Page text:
Wayne State University is launching a cluster hire program that will recruit and hire 30 new humanities faculty and create the Detroit Center for Black Studies. The initiative, funded in part by a $6 million grant from the Andrew W. Mellon Foundation, will support Wayne State’s goal to build a more inclusive and equitable university by prioritizing faculty and research centered on the Black experience.
The cluster hire will include the recruitment of 10 new early career scholars in the humanities for the Pathway to Faculty program, an initiative to guide and prepare pre-faculty fellows for tenure-track positions. The initiative will also recruit 10 new tenure-track hires and 10 tenured faculty members at the associate or full professor level. The focus will be on scholars whose research interests expand knowledge about people of color and the issues that affect them, along with studies involving the impact of race, racism, inequality, and struggles for equality and justice.
The new initiative will also create the Detroit Center for Black Studies, a faculty-led multidisciplinary center at Wayne State that connects Black studies faculty from institutions across the state of Michigan. The goal is an inclusive center that brings together the breadth of scholars who work in African American, African, and African-diaspora studies and the interconnections with U.S. and global histories, culture, social, economic, legal, and health systems.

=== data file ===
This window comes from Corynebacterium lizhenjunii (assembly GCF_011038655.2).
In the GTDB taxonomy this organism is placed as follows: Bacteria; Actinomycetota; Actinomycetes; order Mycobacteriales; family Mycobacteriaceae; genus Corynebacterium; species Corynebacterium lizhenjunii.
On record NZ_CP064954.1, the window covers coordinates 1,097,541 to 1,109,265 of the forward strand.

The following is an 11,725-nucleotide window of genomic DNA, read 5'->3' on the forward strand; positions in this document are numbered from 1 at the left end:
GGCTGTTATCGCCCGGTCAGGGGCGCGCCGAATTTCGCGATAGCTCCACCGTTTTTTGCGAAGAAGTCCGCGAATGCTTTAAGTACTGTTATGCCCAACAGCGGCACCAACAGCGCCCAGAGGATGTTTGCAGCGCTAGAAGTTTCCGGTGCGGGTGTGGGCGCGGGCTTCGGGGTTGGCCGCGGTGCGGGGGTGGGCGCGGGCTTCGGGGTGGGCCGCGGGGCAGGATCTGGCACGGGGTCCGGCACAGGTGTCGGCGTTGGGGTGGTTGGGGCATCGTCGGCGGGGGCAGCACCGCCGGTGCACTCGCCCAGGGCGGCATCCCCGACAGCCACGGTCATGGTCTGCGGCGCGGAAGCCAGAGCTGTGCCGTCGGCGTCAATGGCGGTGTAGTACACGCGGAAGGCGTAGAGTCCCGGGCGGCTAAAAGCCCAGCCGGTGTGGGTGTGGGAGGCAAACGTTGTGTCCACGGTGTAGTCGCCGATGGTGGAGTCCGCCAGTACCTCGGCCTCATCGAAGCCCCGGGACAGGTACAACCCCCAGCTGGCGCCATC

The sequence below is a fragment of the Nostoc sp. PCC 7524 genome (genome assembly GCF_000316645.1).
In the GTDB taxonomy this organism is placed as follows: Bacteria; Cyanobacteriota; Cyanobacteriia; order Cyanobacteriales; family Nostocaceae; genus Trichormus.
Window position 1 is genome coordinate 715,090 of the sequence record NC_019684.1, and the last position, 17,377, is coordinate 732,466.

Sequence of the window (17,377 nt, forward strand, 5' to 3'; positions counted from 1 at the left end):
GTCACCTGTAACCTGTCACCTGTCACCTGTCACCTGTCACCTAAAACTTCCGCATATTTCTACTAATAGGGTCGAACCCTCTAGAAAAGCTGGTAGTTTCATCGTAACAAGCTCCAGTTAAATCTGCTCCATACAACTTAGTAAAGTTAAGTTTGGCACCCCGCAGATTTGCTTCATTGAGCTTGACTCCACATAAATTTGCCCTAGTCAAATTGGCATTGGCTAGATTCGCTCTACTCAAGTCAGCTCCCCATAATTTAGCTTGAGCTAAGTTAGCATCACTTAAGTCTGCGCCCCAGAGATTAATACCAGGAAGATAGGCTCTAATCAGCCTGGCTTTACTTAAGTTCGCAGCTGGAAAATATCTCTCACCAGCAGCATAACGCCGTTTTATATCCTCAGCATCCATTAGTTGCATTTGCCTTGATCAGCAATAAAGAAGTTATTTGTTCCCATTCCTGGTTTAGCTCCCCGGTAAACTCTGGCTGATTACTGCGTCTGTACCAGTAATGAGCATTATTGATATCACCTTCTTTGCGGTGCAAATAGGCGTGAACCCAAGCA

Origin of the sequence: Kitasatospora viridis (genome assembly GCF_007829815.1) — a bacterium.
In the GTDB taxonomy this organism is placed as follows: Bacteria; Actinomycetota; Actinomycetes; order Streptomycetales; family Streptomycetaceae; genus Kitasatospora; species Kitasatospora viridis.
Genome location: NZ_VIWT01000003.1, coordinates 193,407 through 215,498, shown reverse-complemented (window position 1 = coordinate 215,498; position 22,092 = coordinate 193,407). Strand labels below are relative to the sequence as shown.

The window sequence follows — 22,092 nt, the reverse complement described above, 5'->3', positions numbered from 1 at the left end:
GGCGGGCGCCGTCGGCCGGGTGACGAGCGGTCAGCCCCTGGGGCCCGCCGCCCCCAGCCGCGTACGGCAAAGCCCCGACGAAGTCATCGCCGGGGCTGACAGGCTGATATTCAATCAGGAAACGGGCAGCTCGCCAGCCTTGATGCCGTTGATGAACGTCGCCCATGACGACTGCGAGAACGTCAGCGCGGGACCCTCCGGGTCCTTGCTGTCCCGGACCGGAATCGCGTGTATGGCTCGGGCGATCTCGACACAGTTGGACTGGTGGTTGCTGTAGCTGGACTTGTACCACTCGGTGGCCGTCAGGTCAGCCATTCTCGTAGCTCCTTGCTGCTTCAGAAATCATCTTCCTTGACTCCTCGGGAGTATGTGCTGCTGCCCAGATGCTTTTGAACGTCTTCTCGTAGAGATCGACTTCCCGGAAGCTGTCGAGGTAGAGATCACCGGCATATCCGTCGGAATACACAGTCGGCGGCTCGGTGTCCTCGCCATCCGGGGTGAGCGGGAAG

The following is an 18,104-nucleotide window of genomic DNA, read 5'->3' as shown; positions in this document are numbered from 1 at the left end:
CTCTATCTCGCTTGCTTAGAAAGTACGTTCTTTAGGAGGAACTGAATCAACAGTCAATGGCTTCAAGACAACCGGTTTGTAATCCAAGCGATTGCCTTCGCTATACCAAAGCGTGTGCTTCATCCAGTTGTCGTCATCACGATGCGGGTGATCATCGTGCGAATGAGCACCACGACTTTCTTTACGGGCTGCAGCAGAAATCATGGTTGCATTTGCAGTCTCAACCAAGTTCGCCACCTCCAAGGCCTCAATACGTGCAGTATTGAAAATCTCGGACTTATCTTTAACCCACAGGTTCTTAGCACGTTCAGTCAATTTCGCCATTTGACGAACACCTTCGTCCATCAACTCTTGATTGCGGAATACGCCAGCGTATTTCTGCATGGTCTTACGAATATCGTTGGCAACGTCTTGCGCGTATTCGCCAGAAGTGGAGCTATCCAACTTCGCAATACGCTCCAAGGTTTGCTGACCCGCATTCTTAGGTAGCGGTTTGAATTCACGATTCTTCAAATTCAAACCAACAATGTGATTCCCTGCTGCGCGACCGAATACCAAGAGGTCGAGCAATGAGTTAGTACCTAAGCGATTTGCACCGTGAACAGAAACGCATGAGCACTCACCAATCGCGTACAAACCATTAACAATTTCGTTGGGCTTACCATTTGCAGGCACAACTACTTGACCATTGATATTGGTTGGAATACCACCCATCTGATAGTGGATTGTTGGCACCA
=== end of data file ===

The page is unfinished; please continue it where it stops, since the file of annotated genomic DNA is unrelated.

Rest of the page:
Mark Kornbluh, provost at the university noted that “Wayne State is located in the largest majority-Black city in America, and our curricula should reflect that with more courses that center the Black experience and the role that race has played in American history, culture, and society. This grant propels us to build a more inclusive curriculum, a broader research agenda, and deeper impact on our community by dramatically increasing the number of faculty members whose work centers on the Black experience.”
Wayne State University President M. Roy Wilson added that “we are committed to building a much more inclusive public research university that better reflects and serves our city, state, and nation. Ultimately, we believe that these hires and the curricula and community ties they develop will help us continue to increase success rates across our entire student population.”